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Everything You Need To Know The Taskforce on Nature-related Financial Disclosures (TNFD)

Everything You Need To Know About TNFD

‘Nature’ and ‘biodiversity’ have until recently been relegated to the shadows of greenhouse gas emissions in the climate change conversation. However, they have now become inevitable truths owing to scientific and political effort. Understanding and mitigating negative impacts of human activity on ‘nature’ is critical to maintaining safe conditions for species to coexist. While maintaining ecological balance is a more than adequate reason to guard against negative impacts on nature, the World Economic Forum has also estimated that “approximately $44 trillion of economic value generation is moderately or highly dependent on nature”, which is more than half the global GDP. Concerted policy and innovation is required to mitigate nature related risks, and in recognition of this, almost all ESG mature economies world-over are rapidly progressing towards nature-based disclosures and solutions.


Leading disclosure related policy work on this front is the Taskforce on Nature-related Financial Disclosures (the TNFD). Modelled after its immensely successful predecessor, the Taskforce on Climate-related Financial Disclosures (the TCFD), the TNFD was announced in July, 2020 by the United Nations Environment Programme Finance Initiative (UNEP FI), the United Nations Development Programme (UNDP), the World Wildlife Fund (WWF) and Global Canopy. The TNFD was set up by an Informal Working Group (IWG), established in September 2020, comprising 74 financial institutions, regulators, corporates (including YES Bank Limited, India). In June 2021, the TNFD was formally launched in Paris with the appointment of two Co-Chairs: Elizabeth Maruma Mrema, Executive Secretary of the UN Convention on Biological Diversity, and David Craig, CEO of Refinitiv and Group Leader at LSEG.

The TNFD released pilot versions of its framework in March and June 2022, which were tested by 250 global financial institutions and corporates through an "open innovation approach". The final TNFD Recommendations were released in September 2023, providing a risk management and disclosure framework for organisations to report on nature-related risks and opportunities.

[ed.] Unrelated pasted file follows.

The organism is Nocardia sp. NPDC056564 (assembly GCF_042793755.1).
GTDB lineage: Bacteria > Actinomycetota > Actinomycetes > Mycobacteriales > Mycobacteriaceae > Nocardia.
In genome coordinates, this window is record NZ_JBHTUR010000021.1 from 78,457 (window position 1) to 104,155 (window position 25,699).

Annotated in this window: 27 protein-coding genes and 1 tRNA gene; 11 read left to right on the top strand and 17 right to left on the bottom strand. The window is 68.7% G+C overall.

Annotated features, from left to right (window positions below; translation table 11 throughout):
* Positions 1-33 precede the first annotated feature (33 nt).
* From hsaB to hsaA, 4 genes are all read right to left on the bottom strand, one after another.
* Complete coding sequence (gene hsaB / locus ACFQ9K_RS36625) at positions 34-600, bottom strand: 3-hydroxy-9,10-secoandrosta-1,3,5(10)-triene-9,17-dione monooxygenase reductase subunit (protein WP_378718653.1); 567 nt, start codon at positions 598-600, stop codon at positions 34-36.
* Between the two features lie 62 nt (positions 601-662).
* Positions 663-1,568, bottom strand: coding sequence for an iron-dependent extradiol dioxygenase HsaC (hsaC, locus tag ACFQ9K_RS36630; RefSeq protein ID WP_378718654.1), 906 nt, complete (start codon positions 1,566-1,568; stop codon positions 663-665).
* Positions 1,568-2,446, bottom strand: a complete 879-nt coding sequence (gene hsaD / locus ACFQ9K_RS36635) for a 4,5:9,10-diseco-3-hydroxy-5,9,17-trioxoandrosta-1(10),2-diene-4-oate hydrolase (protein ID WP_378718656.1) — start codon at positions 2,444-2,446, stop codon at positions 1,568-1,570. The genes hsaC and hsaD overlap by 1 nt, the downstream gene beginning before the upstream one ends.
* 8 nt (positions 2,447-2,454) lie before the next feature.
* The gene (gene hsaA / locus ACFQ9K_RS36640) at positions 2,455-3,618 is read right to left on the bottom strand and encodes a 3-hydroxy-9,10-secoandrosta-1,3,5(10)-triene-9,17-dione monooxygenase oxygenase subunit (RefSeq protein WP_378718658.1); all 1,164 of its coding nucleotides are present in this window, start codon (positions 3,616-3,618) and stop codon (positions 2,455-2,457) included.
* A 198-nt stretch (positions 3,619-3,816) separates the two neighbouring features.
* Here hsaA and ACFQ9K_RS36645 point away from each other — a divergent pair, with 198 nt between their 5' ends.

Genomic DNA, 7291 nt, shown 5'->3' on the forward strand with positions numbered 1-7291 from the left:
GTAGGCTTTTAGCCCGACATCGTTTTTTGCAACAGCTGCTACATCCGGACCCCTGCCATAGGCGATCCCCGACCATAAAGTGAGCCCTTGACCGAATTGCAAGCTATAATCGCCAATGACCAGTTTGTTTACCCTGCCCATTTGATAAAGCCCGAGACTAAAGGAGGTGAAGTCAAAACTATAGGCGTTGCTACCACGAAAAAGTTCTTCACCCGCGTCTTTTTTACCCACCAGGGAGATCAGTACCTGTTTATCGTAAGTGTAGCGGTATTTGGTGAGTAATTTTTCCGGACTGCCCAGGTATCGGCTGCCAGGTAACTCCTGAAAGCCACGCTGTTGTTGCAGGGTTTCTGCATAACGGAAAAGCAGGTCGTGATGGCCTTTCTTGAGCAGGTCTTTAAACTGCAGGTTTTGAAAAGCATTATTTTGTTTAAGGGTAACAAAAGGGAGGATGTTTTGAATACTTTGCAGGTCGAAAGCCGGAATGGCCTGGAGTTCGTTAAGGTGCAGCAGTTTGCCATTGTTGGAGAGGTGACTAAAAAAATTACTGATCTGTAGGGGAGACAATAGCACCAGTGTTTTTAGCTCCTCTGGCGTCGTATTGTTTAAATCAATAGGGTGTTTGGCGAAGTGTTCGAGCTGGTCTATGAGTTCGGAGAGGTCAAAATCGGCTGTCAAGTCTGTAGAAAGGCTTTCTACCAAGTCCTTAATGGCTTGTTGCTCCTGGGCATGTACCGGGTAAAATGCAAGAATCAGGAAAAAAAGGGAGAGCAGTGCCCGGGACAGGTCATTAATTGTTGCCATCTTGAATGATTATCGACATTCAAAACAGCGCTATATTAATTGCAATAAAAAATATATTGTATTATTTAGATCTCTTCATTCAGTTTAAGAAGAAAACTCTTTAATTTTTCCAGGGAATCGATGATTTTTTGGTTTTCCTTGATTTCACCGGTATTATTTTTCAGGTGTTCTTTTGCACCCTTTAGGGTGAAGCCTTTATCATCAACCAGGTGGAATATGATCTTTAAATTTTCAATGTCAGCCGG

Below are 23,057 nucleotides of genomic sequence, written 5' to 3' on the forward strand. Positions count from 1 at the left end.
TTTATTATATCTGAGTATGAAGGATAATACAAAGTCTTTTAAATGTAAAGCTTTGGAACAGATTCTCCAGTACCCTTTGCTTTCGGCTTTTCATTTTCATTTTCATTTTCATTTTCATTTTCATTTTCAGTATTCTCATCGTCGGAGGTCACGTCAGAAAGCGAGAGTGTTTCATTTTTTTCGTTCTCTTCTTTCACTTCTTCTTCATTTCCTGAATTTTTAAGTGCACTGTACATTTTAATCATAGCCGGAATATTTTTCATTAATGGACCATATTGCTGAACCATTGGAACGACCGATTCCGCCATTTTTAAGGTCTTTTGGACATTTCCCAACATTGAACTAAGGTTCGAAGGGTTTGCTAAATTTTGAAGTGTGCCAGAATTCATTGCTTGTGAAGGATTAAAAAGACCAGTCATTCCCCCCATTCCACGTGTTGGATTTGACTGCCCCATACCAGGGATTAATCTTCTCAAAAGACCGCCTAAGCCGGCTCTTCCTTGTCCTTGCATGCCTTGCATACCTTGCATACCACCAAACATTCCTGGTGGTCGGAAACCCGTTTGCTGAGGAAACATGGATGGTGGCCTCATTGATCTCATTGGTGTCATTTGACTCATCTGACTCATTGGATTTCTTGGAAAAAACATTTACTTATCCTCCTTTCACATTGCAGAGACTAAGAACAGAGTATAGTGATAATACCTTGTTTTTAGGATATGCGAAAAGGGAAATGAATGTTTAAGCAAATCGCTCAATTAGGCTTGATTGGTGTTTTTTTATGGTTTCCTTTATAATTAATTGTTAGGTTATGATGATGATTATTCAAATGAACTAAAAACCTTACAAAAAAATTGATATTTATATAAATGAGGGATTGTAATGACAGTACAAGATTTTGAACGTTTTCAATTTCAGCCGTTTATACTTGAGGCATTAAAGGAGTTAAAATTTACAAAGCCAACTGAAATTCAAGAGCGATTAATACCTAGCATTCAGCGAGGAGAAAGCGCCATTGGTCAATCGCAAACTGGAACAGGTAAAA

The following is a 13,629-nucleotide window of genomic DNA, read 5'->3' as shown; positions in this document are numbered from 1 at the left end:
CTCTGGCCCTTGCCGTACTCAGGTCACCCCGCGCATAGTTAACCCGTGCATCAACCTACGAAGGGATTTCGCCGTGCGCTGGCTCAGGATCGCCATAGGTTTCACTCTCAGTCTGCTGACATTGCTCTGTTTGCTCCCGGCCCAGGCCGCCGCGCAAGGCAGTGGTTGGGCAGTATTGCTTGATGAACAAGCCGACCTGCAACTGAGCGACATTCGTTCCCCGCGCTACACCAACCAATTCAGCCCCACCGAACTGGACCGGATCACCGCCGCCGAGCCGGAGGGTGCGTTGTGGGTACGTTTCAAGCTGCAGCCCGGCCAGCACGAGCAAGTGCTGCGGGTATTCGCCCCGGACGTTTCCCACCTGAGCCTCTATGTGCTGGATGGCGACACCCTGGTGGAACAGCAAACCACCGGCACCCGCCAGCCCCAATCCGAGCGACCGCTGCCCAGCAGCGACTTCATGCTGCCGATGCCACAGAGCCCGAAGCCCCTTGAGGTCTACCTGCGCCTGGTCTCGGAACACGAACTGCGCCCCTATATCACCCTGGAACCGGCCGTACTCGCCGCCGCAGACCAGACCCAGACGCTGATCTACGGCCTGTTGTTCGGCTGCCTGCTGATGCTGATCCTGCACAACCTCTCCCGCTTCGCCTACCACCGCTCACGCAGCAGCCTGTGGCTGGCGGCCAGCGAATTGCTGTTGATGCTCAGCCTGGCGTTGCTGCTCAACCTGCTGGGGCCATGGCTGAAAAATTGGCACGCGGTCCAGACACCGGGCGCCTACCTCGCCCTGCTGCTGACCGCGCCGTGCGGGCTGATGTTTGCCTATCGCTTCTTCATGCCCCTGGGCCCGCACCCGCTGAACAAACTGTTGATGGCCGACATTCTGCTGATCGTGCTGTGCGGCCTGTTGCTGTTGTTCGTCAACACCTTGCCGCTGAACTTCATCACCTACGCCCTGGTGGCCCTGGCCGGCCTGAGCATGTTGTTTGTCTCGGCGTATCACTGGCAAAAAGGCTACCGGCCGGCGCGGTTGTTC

The TNFD’s recommendations:

Currently, 320 enterprises (including seven Indian enterprises) representing US$4 trillion in market capitalisation have committed to making nature-related disclosures based on the TNFD’s Recommendations. ‘Nature’ in this context relates to the natural world especially including biodiversity and their interactions with each other and their environments. The ‘natural world’ has been specifically defined as comprising four realms that are critical for human existence - land, ocean, freshwater and the atmosphere.

StepChange: Everything You Need To Know About TNFD
Source: TNFD Recommendations

The TNFD specifies five primary causes for nature-change resulting from human activity:

  1. Climate change - measured as GHG emissions

  2. Land/ freshwater/ ocean use change - Degradation of environmental asset quality (e.g. increase in intensity of use), rewilding/ restoration/ conservation efforts

  3. Resource use - water withdrawal and consumption from areas of scarcity, high-risk natural commodities sourced from land/ ocean/ freshwater  

  4. Pollution - from pesticides, wastewater discharge, waste generation and disposal, plastic, non-GHG pollutants (e.g. particulate matter, Nitrogen Oxides, Sulphur Oxides, Ammonia)

  5. Invasive alien species introduction/ removal - negative impacts caused by a decrease in stock and diversity of native species (e.g. habitat destruction of tigers and elephants in the Western Ghats of India caused by proliferation of invasive species like the senna tree and the lantana camara)

The TNFD’s work is built on seven principles

  1. Market usability - Usable by and valuable to TNFD committers and other stakeholders

  2. Science-based - Evidenced by science, converging towards extant science-based initiatives

  3. Nature-related risks - incorporate (i) immediate and material financial risks, (ii) nature-related dependencies, and (iii) impact of activities on nature and related organisational and societal risks